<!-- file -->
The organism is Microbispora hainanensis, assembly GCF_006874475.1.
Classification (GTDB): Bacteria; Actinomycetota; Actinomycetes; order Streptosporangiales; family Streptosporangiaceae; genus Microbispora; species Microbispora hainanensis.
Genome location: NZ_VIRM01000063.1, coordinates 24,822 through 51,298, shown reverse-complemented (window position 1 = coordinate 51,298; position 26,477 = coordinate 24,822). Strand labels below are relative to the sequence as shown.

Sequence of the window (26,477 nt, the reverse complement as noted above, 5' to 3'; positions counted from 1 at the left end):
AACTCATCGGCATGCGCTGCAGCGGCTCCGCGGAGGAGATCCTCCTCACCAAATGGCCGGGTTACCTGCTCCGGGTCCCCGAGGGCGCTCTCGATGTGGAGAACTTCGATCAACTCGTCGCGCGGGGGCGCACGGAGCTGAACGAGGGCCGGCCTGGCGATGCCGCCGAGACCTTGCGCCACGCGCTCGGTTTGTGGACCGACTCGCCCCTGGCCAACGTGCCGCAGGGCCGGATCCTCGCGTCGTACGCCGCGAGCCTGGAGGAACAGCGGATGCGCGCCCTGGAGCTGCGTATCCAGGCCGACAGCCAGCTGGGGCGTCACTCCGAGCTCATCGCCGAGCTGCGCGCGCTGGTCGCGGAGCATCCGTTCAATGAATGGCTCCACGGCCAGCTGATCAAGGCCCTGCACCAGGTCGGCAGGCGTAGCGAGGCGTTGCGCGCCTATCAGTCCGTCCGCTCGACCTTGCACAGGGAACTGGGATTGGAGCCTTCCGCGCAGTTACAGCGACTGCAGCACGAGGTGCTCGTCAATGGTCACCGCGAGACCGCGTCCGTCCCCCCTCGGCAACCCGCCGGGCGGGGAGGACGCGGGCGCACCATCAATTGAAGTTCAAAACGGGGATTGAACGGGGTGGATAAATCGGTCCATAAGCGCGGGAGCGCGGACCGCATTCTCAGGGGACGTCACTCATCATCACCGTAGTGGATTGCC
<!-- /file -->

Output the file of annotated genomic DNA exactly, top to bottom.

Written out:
The organism is Microbispora hainanensis, assembly GCF_006874475.1.
Classification (GTDB): Bacteria; Actinomycetota; Actinomycetes; order Streptosporangiales; family Streptosporangiaceae; genus Microbispora; species Microbispora hainanensis.
Genome location: NZ_VIRM01000063.1, coordinates 24,822 through 51,298, shown reverse-complemented (window position 1 = coordinate 51,298; position 26,477 = coordinate 24,822). Strand labels below are relative to the sequence as shown.

Sequence of the window (26,477 nt, the reverse complement as noted above, 5' to 3'; positions counted from 1 at the left end):
AACTCATCGGCATGCGCTGCAGCGGCTCCGCGGAGGAGATCCTCCTCACCAAATGGCCGGGTTACCTGCTCCGGGTCCCCGAGGGCGCTCTCGATGTGGAGAACTTCGATCAACTCGTCGCGCGGGGGCGCACGGAGCTGAACGAGGGCCGGCCTGGCGATGCCGCCGAGACCTTGCGCCACGCGCTCGGTTTGTGGACCGACTCGCCCCTGGCCAACGTGCCGCAGGGCCGGATCCTCGCGTCGTACGCCGCGAGCCTGGAGGAACAGCGGATGCGCGCCCTGGAGCTGCGTATCCAGGCCGACAGCCAGCTGGGGCGTCACTCCGAGCTCATCGCCGAGCTGCGCGCGCTGGTCGCGGAGCATCCGTTCAATGAATGGCTCCACGGCCAGCTGATCAAGGCCCTGCACCAGGTCGGCAGGCGTAGCGAGGCGTTGCGCGCCTATCAGTCCGTCCGCTCGACCTTGCACAGGGAACTGGGATTGGAGCCTTCCGCGCAGTTACAGCGACTGCAGCACGAGGTGCTCGTCAATGGTCACCGCGAGACCGCGTCCGTCCCCCCTCGGCAACCCGCCGGGCGGGGAGGACGCGGGCGCACCATCAATTGAAGTTCAAAACGGGGATTGAACGGGGTGGATAAATCGGTCCATAAGCGCGGGAGCGCGGACCGCATTCTCAGGGGACGTCACTCATCATCACCGTAGTGGATTGCC